Transformers are devices that transfer power from one circuit to another, following the principle of electrical induction. Step-up devices raise voltage, typically before transmitting electricity over distribution grids. In contrast, step-down models reduce voltage levels near the point of power usage.

Frequent applications include manufacturing production lines, pumping stations, windmills, power generation units and electric machinery in commercial establishments.

How do transformers change the voltage?

Transformers contain coils of conductive copper wire wound together to transfer the energy between physically separate circuits. They function with alternating current (AC), characteristically used in most devices, from industrial machinery to domestic appliances.

When the AC supply voltage fluctuates in the primary coil, it affects the secondary coil. Although electrically insulated, this second winding is physically close. The induced current or electromotive force (EMF) follows the principles of Faraday’s Law of electromagnetic induction.

If the secondary winding has more turns of wire than the primary coil, the device will step the voltage down. Conversely, suppose the secondary coil has fewer windings than the primary. In that case, it steps up the voltage, also in a direct ratio.

The two coils and circuits are electrically isolated, except in the case of autotransformers*.

Why wrap coil windings around a core?

winding machinery

When a transformer assembly uses only air as insulation, the electrical energy transfer between the two windings is relatively inefficient. As a result, losses through heat and hysteresis (please see below) are significant.

Transformers usually feature primary and secondary windings of insulated wire wrapped around a conductive core. This design increases transformer efficiency and reduces energy loss. In particular, iron cores have low electrical reluctance, resulting in less resistance.

To produce large transformers, we use purpose-designed automatic winding machinery.

What are eddy currents and hysteresis?

Eddy currents arise in iron cores due to the magnetic field interacting with the ferrous conductor. These energy losses dissipate as heat. Thankfully, it is possible to minimize them with lamination, i.e., stacked, insulated electric plates instead of a solid iron block. Shell transformers feature these laminated cores.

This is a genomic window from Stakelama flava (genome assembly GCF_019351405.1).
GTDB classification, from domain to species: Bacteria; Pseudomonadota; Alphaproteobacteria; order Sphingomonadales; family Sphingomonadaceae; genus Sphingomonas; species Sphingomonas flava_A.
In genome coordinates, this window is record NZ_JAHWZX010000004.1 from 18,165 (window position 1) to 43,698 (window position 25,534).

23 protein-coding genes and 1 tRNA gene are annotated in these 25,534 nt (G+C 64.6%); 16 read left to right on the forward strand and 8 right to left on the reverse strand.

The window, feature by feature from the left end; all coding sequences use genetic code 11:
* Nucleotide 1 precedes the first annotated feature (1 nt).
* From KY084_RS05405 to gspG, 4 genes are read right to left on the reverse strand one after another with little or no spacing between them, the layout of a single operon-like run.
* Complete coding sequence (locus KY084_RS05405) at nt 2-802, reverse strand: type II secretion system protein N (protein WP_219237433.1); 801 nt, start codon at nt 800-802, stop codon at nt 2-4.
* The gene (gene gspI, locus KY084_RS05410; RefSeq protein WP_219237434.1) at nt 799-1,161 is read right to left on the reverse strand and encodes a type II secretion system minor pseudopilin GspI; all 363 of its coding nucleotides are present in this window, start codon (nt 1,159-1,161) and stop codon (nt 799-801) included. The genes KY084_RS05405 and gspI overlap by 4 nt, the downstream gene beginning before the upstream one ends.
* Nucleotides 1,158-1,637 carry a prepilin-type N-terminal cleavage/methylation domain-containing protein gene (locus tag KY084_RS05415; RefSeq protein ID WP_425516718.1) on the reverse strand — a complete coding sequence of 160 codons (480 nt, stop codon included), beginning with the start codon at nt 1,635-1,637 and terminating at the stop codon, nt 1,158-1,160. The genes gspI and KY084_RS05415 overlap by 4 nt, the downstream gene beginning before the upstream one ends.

Hysteresis depends on flux density and the AC frequency. To help visualize hysteresis, consider the analogy of pushing a physical object away and pulling it back.

Similarly, AC voltages appear as sine waves on oscilloscopes. With the opposing cycles, transformers lose a little energy with every change of electron flow and — consequently — magnetic field.

European AC mains supplies are at a frequency of 50 Hertz, i.e., 50 cycles per second.

What are the different types of transformers?

In certain industrial and medical applications, cooling is essential to ensure the stability of internal electronics and electric machinery.

  • Self-cooled oil-filled transformers are typical up to 3.0 MVA, where ambient airflow is sufficient for cooling.
  • Air-cooled (air blast) types use fans or blowers to carry heat away from the windings and the core.
  • Water-cooled oil-filled designs feature heat exchangers and water circulation to cool the heat-conductive oil of the core assembly. Thus, temperature conditions within the assembly remain within the designed operating range.

Step-up transformers are sometimes necessary for heavy machinery in factories and industrial applications. Let us consider the engineering power equation, W=VxI. High voltage (V) enables the delivery of more power (in Watts) without raising the current (I, in Amperes). Consequently, there is less risk of overheating the conductors or supply cabling.

Summary of transformer characteristics

Regardless of type, transformers share the following features:

  • The primary and secondary coils are electrically isolated; power transfers through the induced magnetic flux.
  • Moving parts are unnecessary to transfer energy by induction, so there are no losses due to friction.
  • The AC input and output frequency are the same. In other words, transformers change voltage – but not frequency.
  • Some electrical losses arise due to heat generated by current circulating in the windings. Known as copper losses, the dissipated energy is not excessive. Nonetheless, it is the most significant type of attenuation.
  • Due to lags between magnetic fields and electrical flux alternations, core energy losses arise from eddy currents and hysteresis.

Most transformers output 94 to 98 per cent of their input power at full load.

Conclusion

Successful Coil Winding Takes Precision and Control

Tuboly-Astronic offers three decades of experience and expertise to clients in the engineering, manufacturing and medical sectors. Our goal is to equip clients with reliable, high-quality components for maximum efficiency. For further details, please see here. Alternatively, to discuss your equipment and service requirements, we invite you to contact us today.